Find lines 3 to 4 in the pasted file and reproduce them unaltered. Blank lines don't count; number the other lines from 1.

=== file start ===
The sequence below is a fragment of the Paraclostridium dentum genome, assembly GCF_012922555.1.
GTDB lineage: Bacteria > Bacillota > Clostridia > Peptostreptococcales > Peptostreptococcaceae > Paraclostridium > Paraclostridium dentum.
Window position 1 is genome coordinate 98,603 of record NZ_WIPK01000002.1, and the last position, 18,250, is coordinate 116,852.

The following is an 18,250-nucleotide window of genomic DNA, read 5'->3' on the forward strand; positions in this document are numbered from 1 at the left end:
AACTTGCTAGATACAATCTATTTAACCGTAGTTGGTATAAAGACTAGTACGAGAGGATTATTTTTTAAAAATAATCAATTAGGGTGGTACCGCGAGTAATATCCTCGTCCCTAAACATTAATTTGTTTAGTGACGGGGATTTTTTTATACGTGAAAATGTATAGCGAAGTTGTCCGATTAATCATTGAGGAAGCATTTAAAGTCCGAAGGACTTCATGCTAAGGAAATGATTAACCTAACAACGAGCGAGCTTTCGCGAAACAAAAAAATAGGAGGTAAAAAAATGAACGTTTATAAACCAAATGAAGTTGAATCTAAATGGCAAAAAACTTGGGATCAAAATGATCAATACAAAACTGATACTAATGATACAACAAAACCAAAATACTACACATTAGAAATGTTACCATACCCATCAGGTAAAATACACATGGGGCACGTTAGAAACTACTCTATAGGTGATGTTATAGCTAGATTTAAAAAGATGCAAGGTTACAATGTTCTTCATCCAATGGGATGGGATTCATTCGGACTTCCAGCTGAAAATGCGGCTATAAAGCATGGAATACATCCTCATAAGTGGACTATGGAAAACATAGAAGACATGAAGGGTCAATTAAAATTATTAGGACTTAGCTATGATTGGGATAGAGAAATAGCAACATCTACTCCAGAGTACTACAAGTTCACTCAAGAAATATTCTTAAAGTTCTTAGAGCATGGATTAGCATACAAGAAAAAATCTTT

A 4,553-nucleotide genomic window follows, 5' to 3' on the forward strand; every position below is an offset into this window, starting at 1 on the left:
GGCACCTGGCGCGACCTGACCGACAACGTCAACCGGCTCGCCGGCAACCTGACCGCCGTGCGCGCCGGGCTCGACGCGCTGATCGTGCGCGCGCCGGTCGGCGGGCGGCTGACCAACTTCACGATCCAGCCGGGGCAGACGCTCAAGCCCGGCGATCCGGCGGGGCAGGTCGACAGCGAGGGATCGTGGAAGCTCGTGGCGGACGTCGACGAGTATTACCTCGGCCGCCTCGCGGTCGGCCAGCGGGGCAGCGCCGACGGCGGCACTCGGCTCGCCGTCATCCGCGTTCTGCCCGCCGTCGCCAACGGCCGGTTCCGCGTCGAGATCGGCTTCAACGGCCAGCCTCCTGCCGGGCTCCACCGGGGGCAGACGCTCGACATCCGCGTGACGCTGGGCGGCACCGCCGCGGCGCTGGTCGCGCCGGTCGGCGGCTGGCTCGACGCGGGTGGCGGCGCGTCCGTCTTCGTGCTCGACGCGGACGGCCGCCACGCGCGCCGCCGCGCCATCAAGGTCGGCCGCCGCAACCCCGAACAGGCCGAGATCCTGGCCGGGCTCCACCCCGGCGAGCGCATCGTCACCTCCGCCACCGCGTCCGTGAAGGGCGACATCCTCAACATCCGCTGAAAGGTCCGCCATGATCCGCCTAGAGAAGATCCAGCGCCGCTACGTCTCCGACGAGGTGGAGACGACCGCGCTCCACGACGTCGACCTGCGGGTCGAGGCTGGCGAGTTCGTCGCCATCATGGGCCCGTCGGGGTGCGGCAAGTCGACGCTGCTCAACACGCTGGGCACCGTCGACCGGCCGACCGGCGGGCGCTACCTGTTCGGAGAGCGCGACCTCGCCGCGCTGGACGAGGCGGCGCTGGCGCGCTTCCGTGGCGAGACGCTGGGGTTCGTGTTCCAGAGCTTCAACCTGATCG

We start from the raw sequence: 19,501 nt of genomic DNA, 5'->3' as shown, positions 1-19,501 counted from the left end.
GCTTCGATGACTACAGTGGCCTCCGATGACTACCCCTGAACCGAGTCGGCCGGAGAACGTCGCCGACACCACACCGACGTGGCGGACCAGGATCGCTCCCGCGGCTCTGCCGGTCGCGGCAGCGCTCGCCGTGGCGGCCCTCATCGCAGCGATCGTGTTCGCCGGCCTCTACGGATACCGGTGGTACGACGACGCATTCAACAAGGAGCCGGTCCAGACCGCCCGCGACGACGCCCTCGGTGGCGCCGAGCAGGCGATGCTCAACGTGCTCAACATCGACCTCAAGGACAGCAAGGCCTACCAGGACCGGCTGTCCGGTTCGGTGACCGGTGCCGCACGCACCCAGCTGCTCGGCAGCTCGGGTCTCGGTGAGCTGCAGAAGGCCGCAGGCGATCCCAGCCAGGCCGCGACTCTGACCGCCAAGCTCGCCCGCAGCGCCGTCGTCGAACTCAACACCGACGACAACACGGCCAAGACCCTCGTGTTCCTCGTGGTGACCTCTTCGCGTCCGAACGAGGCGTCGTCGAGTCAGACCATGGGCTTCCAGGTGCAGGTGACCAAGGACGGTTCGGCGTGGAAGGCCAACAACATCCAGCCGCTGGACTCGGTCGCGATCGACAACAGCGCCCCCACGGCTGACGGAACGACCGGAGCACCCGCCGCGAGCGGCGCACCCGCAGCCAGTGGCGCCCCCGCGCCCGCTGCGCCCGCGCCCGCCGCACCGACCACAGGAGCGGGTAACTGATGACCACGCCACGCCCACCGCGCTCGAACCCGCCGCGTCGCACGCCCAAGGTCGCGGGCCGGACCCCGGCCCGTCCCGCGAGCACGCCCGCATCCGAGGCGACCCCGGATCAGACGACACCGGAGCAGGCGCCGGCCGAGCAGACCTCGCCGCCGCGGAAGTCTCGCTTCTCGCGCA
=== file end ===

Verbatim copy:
Window position 1 is genome coordinate 98,603 of record NZ_WIPK01000002.1, and the last position, 18,250, is coordinate 116,852.

The following is an 18,250-nucleotide window of genomic DNA, read 5'->3' on the forward strand; positions in this document are numbered from 1 at the left end: